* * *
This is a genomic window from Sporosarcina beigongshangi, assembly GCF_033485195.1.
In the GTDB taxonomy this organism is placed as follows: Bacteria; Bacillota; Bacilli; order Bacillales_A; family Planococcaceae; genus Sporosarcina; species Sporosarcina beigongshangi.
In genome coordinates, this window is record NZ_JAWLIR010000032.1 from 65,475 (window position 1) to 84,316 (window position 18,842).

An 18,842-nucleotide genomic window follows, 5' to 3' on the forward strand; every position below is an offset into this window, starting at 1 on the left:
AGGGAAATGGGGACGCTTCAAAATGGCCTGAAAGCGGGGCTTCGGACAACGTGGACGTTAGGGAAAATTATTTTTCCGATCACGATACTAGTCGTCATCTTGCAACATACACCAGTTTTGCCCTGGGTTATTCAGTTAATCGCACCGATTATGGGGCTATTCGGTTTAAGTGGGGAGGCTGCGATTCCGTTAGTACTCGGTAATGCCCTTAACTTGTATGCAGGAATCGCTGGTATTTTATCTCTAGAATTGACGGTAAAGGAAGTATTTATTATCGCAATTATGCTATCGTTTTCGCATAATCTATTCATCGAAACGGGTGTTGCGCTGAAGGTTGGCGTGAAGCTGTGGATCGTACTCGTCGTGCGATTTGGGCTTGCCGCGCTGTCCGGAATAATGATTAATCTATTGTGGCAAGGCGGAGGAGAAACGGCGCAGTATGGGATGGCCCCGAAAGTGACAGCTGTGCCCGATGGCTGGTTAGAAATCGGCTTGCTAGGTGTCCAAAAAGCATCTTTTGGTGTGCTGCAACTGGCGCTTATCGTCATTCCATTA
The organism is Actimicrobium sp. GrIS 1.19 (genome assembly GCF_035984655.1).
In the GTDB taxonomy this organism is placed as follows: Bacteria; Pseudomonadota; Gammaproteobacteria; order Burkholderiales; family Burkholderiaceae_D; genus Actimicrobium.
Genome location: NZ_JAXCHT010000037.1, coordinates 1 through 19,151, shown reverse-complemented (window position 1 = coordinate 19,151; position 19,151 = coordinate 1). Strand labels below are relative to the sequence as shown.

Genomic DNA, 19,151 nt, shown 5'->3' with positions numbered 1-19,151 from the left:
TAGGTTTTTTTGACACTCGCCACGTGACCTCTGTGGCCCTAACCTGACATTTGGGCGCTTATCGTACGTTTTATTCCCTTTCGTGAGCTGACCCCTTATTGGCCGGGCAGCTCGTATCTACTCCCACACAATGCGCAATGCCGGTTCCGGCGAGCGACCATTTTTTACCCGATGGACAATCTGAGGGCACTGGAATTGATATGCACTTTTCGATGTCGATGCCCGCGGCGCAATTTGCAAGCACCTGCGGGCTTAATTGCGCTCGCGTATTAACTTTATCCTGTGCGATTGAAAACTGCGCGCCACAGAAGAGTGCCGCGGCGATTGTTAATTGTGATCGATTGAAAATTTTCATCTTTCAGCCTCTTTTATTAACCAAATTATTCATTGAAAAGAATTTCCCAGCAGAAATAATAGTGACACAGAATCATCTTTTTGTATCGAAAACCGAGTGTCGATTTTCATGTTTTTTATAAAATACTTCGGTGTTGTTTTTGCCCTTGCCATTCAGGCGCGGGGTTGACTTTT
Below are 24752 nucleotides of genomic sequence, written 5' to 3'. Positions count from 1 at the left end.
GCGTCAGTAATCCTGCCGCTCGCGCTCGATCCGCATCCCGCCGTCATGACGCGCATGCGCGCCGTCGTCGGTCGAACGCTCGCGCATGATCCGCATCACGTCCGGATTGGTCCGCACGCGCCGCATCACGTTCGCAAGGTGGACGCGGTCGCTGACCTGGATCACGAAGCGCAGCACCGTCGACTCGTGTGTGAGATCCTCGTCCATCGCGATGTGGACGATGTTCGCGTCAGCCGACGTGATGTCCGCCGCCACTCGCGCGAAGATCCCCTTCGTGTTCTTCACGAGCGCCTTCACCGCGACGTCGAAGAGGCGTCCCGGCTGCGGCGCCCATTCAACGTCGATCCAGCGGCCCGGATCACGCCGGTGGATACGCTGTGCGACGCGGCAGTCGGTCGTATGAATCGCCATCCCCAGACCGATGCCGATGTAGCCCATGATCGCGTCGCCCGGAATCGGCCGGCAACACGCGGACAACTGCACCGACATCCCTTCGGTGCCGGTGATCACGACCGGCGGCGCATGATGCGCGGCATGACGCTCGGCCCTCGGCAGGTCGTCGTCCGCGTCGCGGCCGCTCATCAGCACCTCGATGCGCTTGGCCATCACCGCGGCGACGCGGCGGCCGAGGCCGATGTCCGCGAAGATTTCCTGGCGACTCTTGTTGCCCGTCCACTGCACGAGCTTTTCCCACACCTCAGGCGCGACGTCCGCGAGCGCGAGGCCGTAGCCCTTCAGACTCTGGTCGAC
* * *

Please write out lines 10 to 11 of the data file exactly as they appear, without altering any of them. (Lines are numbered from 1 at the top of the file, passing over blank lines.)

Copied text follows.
TAGGTTTTTTTGACACTCGCCACGTGACCTCTGTGGCCCTAACCTGACATTTGGGCGCTTATCGTACGTTTTATTCCCTTTCGTGAGCTGACCCCTTATTGGCCGGGCAGCTCGTATCTACTCCCACACAATGCGCAATGCCGGTTCCGGCGAGCGACCATTTTTTACCCGATGGACAATCTGAGGGCACTGGAATTGATATGCACTTTTCGATGTCGATGCCCGCGGCGCAATTTGCAAGCACCTGCGGGCTTAATTGCGCTCGCGTATTAACTTTATCCTGTGCGATTGAAAACTGCGCGCCACAGAAGAGTGCCGCGGCGATTGTTAATTGTGATCGATTGAAAATTTTCATCTTTCAGCCTCTTTTATTAACCAAATTATTCATTGAAAAGAATTTCCCAGCAGAAATAATAGTGACACAGAATCATCTTTTTGTATCGAAAACCGAGTGTCGATTTTCATGTTTTTTATAAAATACTTCGGTGTTGTTTTTGCCCTTGCCATTCAGGCGCGGGGTTGACTTTT
Below are 24752 nucleotides of genomic sequence, written 5' to 3'. Positions count from 1 at the left end.